Smoke Gets in Your Eyes


People living in the eastern half of the United States are used to hazy conditions in the summer, which are typically caused by high humidity. Large amounts of water vapor in the air diffracts sunlight, creating haze. “Hazy, hot, and humid” is a typical summertime forecast for the eastern half of the country. This summer, however, and particularly in August, conditions are even hazier than usual, bringing on for some people respiratory distress symptoms such as watery eyes, runny nose, and congested lungs, and even aggravating heart problems. For the answer, look to a record summer wildfire season all the way on the other end of the country, in California, Oregon, Washington, and some other western states, as well as western Canada.


The prevailing winds at northern hemisphere mid-latitudes move west to east, of course, and there is so much smoke being produced by fires in the west this summer that not even the Rocky Mountains present enough of an obstacle to block the progression of all that smoke across the country to the midwest and then to the east coast. Most of the smoke has stayed to the north, with some drifting into the mid Atlantic states and very little making its way into the south. Besides promoting unusually hazy skies for all and respiratory distress for some, the smoke has created intensely red sunsets and high rainfall events, all because of the extra particulates floating in the atmosphere.

Holy Fire August 10, 2018
Smoke plume from the Holy fire in Orange County, California, on the morning of August 10, 2018. Photo by Shannon1.

The situation for people living in the west is dire not only on account of the great amount of smoke but because of the threat to life and property posed by the fires. Naturally the effects of the wildfires are at their worst closest to the flames. For people in the eastern half of the country, who may not give the fires even a second thought after hearing about them on the news, there are nonetheless effects that they may not attribute to the western wildfires simply because they are very far away. The situation in the east is analogous to the effects of a far off volcanic eruption such as from Mount Pinatubo in the Philippines in 1991, or possibly the continental effects of the Dust Bowl in 1930s America. In those cases, dust and very fine particles drifted over the eastern United States as well as other places around the world and affected air quality and with it, the weather.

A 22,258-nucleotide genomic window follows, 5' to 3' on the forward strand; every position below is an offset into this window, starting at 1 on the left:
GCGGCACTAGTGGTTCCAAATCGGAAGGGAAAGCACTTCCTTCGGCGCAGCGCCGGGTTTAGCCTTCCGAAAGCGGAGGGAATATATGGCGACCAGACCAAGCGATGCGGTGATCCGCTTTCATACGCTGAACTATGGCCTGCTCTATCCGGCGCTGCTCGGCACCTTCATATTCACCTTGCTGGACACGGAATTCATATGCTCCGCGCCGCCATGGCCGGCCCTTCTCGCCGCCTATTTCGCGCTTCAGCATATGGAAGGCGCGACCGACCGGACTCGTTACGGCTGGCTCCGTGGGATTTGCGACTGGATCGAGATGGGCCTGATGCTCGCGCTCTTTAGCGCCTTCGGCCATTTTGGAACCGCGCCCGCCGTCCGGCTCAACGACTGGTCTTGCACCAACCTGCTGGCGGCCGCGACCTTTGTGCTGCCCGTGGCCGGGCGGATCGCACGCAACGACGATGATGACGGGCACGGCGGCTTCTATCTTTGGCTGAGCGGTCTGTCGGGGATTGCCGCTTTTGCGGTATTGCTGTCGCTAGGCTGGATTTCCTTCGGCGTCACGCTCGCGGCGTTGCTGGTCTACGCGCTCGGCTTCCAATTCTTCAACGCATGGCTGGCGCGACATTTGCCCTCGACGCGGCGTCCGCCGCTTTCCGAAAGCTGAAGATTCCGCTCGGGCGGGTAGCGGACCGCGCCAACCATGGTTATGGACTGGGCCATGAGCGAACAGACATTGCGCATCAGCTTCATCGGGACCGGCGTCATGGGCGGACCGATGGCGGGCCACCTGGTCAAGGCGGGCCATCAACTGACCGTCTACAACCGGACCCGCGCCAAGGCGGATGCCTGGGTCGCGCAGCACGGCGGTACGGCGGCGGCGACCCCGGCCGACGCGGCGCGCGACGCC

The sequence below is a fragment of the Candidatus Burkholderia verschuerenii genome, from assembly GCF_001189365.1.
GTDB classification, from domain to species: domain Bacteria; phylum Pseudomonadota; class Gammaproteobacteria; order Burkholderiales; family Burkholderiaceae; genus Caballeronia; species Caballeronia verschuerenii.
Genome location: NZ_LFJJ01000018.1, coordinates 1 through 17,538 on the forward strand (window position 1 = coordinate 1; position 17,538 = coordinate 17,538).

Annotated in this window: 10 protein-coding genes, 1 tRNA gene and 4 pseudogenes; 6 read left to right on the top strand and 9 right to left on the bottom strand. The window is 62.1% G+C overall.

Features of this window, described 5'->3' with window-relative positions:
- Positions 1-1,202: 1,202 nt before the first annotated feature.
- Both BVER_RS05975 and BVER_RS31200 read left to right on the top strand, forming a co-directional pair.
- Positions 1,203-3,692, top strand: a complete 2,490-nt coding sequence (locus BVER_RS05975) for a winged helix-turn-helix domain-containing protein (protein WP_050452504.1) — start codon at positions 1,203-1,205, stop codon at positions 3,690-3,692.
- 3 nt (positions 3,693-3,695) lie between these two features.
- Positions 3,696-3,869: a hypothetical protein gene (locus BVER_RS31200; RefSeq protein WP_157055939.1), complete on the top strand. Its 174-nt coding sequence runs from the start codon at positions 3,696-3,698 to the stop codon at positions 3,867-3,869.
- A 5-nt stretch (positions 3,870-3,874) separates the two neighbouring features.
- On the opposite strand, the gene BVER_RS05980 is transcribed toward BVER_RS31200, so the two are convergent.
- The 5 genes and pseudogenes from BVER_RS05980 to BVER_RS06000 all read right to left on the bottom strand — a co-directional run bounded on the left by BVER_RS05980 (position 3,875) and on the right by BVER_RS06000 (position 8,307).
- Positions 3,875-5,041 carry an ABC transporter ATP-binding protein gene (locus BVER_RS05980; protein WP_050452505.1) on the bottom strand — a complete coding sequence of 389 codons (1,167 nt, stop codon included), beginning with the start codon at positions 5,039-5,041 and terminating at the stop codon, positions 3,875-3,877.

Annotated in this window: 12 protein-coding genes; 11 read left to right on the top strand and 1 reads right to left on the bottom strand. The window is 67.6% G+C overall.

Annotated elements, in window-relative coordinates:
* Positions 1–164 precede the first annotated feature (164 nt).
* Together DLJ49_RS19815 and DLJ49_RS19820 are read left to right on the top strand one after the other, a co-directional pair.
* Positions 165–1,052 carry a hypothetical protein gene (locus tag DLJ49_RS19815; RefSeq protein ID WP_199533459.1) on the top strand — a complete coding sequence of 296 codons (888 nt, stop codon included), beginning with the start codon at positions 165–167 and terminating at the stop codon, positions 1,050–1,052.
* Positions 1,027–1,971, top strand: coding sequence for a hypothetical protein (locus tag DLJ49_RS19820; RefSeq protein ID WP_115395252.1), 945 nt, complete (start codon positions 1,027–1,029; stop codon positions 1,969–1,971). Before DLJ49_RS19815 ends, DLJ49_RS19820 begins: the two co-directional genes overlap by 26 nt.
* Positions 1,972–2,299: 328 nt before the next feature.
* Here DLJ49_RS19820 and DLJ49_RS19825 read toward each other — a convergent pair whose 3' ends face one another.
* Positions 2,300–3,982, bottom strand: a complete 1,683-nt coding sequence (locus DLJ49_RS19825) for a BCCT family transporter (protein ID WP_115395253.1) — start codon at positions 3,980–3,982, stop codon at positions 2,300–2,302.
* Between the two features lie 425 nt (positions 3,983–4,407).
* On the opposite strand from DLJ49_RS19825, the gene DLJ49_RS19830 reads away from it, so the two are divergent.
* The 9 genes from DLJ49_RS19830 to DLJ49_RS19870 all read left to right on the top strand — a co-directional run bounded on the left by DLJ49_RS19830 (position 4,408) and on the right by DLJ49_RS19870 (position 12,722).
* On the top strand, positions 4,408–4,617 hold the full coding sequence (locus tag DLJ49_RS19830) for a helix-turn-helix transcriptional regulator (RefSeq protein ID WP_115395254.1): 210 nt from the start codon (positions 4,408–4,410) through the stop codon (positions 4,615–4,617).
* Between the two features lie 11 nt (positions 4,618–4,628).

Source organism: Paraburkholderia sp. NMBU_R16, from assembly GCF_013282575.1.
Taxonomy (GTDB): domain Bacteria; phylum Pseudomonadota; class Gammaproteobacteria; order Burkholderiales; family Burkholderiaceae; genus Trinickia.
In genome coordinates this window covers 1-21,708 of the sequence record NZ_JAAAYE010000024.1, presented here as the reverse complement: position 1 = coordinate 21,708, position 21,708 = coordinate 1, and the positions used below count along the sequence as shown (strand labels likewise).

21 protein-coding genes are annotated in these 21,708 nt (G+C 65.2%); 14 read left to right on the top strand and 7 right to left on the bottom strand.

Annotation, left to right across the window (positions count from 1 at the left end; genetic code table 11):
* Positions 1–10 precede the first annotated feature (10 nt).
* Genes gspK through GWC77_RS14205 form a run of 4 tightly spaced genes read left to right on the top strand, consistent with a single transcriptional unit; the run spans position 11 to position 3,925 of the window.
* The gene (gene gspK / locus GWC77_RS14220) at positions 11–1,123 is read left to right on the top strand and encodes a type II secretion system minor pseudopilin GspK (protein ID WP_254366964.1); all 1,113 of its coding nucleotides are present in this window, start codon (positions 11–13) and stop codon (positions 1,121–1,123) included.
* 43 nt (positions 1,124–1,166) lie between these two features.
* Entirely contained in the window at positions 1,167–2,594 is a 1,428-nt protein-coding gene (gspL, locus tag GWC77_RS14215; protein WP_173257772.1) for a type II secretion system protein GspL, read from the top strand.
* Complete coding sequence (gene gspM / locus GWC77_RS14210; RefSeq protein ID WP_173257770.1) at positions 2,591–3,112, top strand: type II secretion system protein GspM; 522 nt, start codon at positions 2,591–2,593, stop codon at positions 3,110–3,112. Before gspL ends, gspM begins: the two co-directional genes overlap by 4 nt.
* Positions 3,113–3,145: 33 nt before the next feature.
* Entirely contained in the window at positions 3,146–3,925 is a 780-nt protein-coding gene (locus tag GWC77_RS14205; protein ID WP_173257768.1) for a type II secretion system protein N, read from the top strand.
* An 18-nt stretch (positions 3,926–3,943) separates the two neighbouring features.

It’s easy to shut the windows, turn up the air conditioning, and pretend what’s happening in the greater world has no effect locally. That denial doesn’t alter the fact that the greater world does affect people, plants, and animals in their local environment. The butterfly effect is indeed a real thing, as anyone can observe simply by opening their eyes. In the eastern United States, where wildfires have not caused major inconveniences for most people this summer, it may be easy to shut the windows and thereby shut out the smoky haze drifting in from the west, but that doesn’t mean it’s not out there hanging around, changing the weather day to day on account of the changes in the climate year to year.
— Ed.